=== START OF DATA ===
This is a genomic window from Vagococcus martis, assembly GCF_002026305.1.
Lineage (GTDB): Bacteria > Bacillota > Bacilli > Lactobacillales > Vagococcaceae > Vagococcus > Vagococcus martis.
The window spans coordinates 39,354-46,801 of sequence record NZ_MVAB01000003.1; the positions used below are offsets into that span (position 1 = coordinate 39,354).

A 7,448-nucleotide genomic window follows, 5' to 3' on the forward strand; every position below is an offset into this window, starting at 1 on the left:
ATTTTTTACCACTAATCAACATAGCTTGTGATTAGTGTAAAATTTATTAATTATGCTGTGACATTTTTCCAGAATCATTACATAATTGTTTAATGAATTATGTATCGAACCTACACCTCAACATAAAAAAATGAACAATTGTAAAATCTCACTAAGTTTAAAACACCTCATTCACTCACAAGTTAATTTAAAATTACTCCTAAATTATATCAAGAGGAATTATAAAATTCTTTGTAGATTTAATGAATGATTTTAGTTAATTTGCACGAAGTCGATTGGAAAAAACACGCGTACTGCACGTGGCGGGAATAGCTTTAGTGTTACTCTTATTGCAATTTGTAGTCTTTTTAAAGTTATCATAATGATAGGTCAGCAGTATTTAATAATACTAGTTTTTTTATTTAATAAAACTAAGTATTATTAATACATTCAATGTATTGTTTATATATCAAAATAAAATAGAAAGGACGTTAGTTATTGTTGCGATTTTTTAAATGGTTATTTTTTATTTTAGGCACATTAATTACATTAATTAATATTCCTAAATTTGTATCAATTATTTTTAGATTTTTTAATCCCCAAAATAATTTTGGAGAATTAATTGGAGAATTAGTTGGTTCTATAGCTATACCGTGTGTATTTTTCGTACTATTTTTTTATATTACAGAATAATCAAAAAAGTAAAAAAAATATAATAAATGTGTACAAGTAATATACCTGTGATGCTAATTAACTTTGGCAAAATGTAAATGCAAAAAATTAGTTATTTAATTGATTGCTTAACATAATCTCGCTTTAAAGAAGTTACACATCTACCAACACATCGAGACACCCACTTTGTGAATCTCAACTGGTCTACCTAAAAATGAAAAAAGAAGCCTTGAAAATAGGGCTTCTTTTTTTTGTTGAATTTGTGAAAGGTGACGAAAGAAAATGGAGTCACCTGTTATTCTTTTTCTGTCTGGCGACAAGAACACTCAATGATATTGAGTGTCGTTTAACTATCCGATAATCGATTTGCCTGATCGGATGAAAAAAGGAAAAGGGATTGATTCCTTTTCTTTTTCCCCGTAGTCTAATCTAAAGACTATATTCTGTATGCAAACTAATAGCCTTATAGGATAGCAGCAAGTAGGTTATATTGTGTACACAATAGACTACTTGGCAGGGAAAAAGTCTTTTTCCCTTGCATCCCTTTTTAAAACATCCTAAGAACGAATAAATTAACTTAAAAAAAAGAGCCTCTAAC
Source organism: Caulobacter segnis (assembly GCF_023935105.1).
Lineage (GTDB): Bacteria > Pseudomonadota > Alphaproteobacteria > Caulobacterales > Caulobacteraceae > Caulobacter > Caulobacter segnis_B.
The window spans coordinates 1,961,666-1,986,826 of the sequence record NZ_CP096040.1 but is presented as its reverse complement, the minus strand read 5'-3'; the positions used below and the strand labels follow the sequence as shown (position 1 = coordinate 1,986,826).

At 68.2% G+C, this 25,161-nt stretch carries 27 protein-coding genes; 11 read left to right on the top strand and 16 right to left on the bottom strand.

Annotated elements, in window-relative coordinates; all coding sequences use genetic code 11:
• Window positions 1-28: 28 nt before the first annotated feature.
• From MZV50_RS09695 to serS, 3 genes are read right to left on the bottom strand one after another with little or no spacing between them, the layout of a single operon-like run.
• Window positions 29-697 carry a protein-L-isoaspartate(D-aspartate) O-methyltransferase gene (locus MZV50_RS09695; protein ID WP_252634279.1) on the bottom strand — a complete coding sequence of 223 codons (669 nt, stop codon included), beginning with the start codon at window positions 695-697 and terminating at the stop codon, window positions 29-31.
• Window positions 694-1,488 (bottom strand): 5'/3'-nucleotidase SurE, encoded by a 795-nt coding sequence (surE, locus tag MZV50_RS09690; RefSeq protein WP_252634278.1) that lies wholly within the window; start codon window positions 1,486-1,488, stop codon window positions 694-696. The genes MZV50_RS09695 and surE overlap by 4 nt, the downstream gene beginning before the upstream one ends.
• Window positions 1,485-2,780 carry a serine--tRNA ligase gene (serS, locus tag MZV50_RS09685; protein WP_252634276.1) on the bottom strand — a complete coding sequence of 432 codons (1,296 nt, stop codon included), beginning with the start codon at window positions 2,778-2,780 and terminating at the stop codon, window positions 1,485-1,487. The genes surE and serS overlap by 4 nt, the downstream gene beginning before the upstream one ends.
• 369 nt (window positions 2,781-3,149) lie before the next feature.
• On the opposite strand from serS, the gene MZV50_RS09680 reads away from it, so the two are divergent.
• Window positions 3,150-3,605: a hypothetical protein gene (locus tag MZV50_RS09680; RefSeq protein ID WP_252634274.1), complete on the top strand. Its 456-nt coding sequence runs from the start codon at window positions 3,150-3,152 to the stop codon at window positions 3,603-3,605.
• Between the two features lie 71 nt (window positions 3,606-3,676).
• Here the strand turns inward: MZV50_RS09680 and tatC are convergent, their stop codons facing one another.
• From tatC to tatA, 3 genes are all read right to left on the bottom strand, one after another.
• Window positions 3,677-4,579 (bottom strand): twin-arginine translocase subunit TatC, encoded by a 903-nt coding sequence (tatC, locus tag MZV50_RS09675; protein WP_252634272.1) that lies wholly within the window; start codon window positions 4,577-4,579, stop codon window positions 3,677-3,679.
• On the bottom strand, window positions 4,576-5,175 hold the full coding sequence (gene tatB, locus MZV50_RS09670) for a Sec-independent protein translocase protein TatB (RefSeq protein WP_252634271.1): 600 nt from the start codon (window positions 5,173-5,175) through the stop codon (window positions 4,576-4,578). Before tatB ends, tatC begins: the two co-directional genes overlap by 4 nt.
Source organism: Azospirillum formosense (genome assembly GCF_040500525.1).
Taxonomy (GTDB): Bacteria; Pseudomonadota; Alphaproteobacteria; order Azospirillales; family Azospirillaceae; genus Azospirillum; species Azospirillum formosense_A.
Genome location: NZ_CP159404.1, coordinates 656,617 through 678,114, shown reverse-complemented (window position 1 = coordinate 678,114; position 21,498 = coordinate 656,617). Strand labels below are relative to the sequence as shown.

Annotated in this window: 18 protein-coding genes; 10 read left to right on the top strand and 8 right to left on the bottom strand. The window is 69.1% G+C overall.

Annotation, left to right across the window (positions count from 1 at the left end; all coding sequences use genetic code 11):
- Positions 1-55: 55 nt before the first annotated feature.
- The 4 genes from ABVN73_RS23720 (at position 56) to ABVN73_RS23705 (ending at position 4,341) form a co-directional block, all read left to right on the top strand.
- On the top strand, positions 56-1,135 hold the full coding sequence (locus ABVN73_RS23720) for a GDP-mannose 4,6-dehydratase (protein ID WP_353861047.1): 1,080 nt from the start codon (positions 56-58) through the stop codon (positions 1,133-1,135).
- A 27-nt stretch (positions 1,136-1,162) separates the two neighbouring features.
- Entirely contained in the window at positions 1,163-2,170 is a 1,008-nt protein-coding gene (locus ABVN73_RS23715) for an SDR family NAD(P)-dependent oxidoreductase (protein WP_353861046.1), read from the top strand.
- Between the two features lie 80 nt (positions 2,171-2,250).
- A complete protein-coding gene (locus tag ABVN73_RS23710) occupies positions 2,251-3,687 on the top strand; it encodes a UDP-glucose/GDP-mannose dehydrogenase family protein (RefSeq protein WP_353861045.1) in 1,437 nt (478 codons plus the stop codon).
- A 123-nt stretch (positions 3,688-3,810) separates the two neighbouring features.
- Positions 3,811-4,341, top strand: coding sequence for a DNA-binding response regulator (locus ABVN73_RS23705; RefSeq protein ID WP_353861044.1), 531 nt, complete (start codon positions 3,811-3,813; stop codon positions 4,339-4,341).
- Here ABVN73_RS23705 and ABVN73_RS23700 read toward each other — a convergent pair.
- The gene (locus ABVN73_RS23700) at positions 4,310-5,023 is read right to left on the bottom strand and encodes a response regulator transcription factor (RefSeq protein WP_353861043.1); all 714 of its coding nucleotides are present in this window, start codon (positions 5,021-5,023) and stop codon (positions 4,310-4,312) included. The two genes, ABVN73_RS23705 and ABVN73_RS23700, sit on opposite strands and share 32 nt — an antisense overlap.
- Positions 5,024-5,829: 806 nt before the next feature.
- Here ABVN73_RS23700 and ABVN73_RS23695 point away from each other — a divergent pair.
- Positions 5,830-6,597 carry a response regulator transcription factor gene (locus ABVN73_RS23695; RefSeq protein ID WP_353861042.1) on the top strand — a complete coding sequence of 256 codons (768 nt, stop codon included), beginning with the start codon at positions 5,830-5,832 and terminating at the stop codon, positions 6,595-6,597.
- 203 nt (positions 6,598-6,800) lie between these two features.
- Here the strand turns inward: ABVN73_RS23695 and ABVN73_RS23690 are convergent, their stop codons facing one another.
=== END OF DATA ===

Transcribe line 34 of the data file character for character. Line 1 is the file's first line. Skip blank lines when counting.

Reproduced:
- Between the two features lie 80 nt (positions 2,171-2,250).